Avoid eyestrain: Shedding light on the subject

Nov 4, 2021 | Marie Suszynski, Writer | @mariemayohecs | Comments (3)



Any type of work or activity that depends on intensive use of your eyes — such as driving, reading, doing crafts, or staring at a computer, smartphone or tablet — may cause eyestrain. This doesn’t lead to permanent eye damage, but it can affect everyday vision.

Common signs and symptoms of eyestrain include:

  • Eye fatigue
  • Dry, itchy, watery or burning eyes
  • Blurry or double vision
  • Headaches
  • Neck or back pain
  • Increased sensitivity to light
  • Squinting

When doing intensive, close-up work, make sure that you have light that’s well directed on what you’re doing. And don’t be shy about increasing the electrical power, if needed. Although a standard-watt light bulb may be sufficient for a person with normal vision, a bulb with much higher wattage may be necessary if you have impaired vision. Whenever you change a bulb, make sure the light fixture can handle the wattage of the new bulb.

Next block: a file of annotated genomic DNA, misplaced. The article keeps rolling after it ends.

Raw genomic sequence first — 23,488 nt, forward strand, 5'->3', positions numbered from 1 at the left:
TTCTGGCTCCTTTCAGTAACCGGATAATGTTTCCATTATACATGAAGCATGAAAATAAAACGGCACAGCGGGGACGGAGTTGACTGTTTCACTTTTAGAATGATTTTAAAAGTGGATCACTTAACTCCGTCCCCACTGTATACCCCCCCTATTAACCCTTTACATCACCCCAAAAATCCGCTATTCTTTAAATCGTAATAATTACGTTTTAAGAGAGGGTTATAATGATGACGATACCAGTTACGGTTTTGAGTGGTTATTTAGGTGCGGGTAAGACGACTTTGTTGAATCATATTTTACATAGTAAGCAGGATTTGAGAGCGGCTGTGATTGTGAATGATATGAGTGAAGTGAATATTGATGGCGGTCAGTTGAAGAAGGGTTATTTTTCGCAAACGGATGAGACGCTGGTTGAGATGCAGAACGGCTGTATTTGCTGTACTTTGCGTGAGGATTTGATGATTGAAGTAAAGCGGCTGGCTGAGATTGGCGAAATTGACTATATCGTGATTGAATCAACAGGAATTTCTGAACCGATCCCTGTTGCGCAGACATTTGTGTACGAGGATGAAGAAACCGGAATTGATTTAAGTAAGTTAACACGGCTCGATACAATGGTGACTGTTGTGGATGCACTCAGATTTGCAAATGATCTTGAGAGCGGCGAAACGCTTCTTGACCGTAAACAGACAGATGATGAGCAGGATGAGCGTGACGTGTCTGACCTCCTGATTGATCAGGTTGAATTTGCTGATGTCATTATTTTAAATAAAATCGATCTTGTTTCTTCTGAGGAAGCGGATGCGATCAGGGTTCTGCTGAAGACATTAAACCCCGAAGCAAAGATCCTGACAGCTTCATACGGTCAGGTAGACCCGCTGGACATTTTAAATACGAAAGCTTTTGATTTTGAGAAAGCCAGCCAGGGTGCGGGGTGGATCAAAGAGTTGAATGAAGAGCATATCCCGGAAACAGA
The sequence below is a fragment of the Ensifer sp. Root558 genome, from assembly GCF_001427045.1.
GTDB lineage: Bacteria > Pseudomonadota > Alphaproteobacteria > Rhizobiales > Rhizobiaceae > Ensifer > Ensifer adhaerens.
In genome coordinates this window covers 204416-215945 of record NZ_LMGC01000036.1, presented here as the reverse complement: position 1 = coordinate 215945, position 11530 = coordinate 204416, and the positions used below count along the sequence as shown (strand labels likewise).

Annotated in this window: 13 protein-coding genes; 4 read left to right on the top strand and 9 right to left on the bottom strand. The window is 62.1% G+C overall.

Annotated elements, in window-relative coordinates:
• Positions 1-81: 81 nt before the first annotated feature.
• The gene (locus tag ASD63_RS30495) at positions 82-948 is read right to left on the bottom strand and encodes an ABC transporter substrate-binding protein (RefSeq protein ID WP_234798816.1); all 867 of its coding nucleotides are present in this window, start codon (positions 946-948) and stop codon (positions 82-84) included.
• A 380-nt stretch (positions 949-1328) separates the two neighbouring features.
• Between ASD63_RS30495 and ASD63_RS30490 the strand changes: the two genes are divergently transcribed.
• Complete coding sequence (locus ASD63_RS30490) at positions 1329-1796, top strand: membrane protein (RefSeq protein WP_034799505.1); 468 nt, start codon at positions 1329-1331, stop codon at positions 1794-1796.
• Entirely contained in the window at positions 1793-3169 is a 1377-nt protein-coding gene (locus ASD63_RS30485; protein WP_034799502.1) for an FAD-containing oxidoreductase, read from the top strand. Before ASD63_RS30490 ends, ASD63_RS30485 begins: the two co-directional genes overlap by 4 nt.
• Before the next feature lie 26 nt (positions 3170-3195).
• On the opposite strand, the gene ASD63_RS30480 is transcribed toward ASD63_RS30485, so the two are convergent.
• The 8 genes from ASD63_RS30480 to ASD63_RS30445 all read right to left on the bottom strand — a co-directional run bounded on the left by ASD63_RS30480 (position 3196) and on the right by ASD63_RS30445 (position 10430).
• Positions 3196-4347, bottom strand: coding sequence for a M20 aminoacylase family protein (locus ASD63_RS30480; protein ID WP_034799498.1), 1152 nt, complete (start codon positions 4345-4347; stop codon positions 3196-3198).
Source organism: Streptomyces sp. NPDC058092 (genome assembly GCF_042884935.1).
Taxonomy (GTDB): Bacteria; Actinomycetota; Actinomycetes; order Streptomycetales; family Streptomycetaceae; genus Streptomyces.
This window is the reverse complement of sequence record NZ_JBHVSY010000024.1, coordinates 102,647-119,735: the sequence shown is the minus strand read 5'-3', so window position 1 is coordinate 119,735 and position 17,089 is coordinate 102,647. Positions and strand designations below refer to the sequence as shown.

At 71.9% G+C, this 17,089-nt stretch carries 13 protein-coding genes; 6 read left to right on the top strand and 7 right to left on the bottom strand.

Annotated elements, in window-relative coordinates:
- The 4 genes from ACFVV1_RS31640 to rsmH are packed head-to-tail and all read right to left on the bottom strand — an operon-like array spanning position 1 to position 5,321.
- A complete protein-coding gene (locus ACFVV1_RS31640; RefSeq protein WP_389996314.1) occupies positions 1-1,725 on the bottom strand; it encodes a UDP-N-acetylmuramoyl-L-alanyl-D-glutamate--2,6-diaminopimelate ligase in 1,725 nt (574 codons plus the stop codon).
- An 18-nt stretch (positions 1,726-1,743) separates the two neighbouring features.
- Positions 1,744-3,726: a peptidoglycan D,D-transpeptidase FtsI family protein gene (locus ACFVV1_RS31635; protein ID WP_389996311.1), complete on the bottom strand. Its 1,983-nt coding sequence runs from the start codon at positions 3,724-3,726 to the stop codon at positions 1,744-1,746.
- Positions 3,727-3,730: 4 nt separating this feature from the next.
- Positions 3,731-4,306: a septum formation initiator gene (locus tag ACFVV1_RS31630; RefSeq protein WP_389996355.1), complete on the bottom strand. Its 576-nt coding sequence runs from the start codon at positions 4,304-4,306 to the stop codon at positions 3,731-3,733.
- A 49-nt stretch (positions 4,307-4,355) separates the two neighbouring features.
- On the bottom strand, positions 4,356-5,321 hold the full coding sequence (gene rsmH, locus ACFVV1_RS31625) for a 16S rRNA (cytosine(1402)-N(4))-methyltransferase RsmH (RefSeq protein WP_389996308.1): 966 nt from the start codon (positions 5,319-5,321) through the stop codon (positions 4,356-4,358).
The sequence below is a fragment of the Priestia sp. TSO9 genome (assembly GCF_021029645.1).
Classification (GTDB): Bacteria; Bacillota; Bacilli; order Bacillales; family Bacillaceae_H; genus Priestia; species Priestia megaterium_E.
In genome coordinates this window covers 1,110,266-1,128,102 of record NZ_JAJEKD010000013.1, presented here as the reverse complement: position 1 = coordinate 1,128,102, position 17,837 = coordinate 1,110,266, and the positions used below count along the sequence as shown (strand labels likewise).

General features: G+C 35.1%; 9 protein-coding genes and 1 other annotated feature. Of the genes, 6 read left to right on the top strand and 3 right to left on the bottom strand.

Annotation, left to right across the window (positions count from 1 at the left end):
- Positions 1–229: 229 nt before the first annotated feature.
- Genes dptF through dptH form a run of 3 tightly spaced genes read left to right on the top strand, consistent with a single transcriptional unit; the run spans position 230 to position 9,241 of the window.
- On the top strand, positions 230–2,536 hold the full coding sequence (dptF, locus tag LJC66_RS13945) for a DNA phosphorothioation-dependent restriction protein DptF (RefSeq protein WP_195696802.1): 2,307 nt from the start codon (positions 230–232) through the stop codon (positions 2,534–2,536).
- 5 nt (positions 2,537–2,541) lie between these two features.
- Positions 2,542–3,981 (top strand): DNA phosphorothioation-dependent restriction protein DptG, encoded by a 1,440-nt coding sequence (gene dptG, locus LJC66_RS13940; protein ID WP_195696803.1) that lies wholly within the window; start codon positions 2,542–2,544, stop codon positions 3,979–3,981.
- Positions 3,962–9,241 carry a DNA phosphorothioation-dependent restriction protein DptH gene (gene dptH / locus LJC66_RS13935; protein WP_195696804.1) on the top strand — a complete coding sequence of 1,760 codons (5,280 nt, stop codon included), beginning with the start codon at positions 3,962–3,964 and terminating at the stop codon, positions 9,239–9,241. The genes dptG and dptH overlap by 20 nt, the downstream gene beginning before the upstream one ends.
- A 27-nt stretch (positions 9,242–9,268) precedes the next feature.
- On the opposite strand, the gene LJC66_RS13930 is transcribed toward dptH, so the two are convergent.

• When reading — Try to position the light source behind you and direct the light onto the page. The light should be bright but not glaring. If you’re reading at a desk, use a shaded light positioned in front of you. The shade will keep light from shining into your eyes.
  • When watching television — Keep the room softly illuminated while watching TV. Too much contrast between a screen and its dark surroundings can result in eyestrain.
  • When on devices — If you spend most of your day staring at a computer monitor, laptop, tablet or smartphone you’re probably experiencing some eyestrain. For example, you may see color fringes or afterimages as you glance away from the screen. Researchers don’t believe this activity will have long-term consequences, but the symptoms can be unpleasant and disruptive.


Looking to discuss eye concerns or eye conditions? Head over to the Eye Conditions group.


Get clear answers on protecting your sight with the Mayo Clinic Guide to Better Vision.


Interested in more newsfeed posts like this? Go to the Aging & Health: Take Charge blog.

This article seems to be incomplete and ends abruptly. Is there a link to somewhere where we could read the rest?


Hi @annettediana. Thanks for bringing that to my attention. The last word of the last sentence was cut off, but I fixed it. This is an excerpt from the book, Mayo Clinic Guide to Better Vision.


This article seems to be incomplete and ends abruptly. Is there a link to somewhere where we could read the rest?

Jump to this post

Thank you useful information

Please sign in or register to post a reply.